The museum exposition is built on contrasts: modern technologies help to tell about the past. Watching the 3D-mapping show the guests of the Museum of Childhood are transported in time to the department store of the 1950-1980s and learn the history of Soviet toys, which bind more than one generation.

Each visitor can take part in the development of the Museum donating a toy, bought once in the store.

ReferencesEdit

  1. ^ a b c d e d'Amora, Delphine (March 31, 2015), Soviet Union's Top Toy Store Back in Business, The Moscow Times
  2. ^ В «Детском мире» появился Renault // «Коммерсантъ» № 22, 9 февраля 1993.
  3. ^ Marson, James; Razumovskaya, Olga (February 8, 2017), Investors Warm to Russia, With Toy-Store Owner Set to Be First Big IPO Since 2014, New York City: The Wall Street Journal, retrieved February 8, 2017 CS1 maint: discouraged parameter (link)
  4. ^ a b Khrennikov, Ilya (March 31, 2015), Hamleys Moscow Store Transcends Toy Retailer's London Flagship, Bloomberg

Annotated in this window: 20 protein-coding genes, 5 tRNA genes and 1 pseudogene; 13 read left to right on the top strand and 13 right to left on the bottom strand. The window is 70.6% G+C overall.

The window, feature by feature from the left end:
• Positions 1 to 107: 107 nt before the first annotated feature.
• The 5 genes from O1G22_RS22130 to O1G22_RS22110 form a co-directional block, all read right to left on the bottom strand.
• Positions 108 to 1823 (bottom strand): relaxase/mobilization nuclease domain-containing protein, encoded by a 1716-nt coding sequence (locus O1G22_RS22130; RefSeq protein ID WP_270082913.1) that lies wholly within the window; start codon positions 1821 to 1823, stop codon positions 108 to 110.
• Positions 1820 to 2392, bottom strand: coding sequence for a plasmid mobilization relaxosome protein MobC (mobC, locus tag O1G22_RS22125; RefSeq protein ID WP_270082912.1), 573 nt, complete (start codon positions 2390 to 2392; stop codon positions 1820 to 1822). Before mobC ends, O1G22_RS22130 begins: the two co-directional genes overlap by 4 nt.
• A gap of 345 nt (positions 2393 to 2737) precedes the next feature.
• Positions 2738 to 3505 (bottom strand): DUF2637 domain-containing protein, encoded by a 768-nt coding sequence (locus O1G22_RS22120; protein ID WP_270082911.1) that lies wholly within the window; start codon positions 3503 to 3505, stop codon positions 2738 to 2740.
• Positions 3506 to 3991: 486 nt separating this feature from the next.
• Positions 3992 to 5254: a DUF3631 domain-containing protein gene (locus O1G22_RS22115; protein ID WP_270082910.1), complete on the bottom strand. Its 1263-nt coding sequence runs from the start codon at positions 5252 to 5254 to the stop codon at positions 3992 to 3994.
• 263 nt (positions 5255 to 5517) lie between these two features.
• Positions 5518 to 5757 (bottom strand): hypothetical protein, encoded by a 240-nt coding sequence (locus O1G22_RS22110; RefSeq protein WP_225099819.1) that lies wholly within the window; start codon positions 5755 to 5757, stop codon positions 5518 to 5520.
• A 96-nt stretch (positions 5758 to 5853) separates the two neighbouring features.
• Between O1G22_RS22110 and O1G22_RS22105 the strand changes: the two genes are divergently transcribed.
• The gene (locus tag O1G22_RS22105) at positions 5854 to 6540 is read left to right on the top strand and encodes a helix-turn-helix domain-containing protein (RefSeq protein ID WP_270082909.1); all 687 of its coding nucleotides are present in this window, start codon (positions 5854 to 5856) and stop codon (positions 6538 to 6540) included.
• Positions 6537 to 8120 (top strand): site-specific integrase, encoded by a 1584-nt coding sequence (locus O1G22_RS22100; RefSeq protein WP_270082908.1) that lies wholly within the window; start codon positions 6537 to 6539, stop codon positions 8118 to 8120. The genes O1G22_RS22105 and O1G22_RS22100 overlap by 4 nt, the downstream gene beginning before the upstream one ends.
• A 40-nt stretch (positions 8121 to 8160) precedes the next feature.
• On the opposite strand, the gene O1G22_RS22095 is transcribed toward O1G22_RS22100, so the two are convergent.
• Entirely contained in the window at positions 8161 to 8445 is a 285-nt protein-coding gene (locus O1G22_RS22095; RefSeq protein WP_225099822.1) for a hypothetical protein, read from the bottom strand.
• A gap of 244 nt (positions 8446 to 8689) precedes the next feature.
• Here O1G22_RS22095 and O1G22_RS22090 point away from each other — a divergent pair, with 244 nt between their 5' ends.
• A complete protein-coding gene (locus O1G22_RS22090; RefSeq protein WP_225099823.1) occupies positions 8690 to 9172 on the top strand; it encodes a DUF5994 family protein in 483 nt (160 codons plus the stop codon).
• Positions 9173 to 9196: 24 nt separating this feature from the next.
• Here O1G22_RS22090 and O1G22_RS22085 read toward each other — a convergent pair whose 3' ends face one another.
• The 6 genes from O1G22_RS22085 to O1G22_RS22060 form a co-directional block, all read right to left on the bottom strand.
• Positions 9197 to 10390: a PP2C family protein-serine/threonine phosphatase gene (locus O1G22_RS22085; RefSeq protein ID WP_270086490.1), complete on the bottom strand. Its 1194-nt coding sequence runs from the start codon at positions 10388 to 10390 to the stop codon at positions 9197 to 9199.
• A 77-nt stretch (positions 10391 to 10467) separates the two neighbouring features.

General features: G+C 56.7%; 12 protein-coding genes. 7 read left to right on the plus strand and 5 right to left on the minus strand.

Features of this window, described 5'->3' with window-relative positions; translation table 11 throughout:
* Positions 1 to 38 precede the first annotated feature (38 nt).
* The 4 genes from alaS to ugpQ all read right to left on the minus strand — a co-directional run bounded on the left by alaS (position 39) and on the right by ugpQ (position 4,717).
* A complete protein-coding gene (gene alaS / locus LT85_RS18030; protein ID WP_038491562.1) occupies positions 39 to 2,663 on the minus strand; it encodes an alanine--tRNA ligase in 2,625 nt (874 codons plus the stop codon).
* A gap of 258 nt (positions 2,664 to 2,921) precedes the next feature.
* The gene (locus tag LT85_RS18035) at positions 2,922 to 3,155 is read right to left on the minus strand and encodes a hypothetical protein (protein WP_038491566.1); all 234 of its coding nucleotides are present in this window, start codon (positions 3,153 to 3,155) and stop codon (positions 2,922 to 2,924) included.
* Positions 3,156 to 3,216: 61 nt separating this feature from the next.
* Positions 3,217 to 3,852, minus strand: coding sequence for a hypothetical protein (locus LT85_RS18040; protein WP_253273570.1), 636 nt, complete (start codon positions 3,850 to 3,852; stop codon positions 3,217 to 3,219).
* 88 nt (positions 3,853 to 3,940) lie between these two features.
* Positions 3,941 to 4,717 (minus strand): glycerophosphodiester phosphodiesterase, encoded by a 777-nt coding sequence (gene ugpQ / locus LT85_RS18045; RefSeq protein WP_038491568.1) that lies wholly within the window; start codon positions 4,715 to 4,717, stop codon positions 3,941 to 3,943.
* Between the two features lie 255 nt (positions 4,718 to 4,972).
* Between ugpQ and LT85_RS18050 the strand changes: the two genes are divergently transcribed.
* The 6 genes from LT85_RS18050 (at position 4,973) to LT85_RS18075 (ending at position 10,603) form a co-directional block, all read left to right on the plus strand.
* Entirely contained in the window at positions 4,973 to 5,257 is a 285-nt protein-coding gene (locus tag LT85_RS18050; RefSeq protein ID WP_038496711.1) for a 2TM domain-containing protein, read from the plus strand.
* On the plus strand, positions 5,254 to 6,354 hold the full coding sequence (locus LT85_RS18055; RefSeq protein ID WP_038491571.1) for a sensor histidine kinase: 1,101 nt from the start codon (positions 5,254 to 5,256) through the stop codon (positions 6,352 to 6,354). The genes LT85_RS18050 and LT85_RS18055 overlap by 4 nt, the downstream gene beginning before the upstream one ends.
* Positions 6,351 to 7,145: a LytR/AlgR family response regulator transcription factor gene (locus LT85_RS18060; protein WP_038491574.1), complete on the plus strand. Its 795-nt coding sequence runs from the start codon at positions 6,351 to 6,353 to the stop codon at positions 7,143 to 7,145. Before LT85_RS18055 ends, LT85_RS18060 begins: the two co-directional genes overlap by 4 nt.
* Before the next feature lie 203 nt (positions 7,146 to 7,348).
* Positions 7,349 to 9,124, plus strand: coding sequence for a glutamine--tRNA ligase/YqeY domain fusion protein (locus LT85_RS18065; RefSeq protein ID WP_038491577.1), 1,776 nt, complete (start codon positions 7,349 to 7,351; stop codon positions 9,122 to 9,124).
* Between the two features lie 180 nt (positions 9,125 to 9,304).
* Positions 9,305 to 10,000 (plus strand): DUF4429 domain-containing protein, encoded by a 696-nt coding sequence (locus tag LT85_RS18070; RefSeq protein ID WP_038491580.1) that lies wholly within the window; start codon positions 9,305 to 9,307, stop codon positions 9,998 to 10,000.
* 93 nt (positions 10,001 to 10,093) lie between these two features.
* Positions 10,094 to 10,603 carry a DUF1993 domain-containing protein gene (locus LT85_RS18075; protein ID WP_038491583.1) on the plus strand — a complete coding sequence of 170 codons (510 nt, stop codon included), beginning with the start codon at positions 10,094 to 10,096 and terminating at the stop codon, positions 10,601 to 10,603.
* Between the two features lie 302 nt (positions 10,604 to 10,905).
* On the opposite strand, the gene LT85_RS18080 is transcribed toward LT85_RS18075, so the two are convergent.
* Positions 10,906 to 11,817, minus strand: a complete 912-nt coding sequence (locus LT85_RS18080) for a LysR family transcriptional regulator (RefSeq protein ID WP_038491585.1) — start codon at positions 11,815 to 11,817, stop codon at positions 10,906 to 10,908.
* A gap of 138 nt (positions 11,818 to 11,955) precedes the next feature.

5. ^ Soviet-era mega toy store re-opens in Moscow after 7-year renovation, The Malay Mail Online, April 5, 2015
  6. ^ "Сергей Собянин открыл главный "Детский мир" страны". icmos.ru.
  7. ^ На Лубянке открылся самый большой детский магазин в России // 31 марта 2015.
  8. ^ Do not advertise a past dark with pain, The Financial Times, March 26, 2015
  9. ^ Legendary Soviet children's store reopens after refit, Taipei Times AFP, April 4, 2015
  10. ^ "Ракета - часовой завод "Ракета"". Ракета (World).
  11. ^ THE MECHANICAL CLOCK FOR DETSKIY MIR ON LUBYANKA, raketa.com, 2015
  12. ^ Colonna, Antoine (July 31, 2015), Moscou s'offre le plus grand mécanisme d'horloge du monde, France: fr.rbth.com
  13. ^ "Московское архитектурное наследие: точка невозврата (выпуск 1)" (PDF). www.maps-moscow.com. Retrieved 2015-06-05. CS1 maint: discouraged parameter (link)

External linksEdit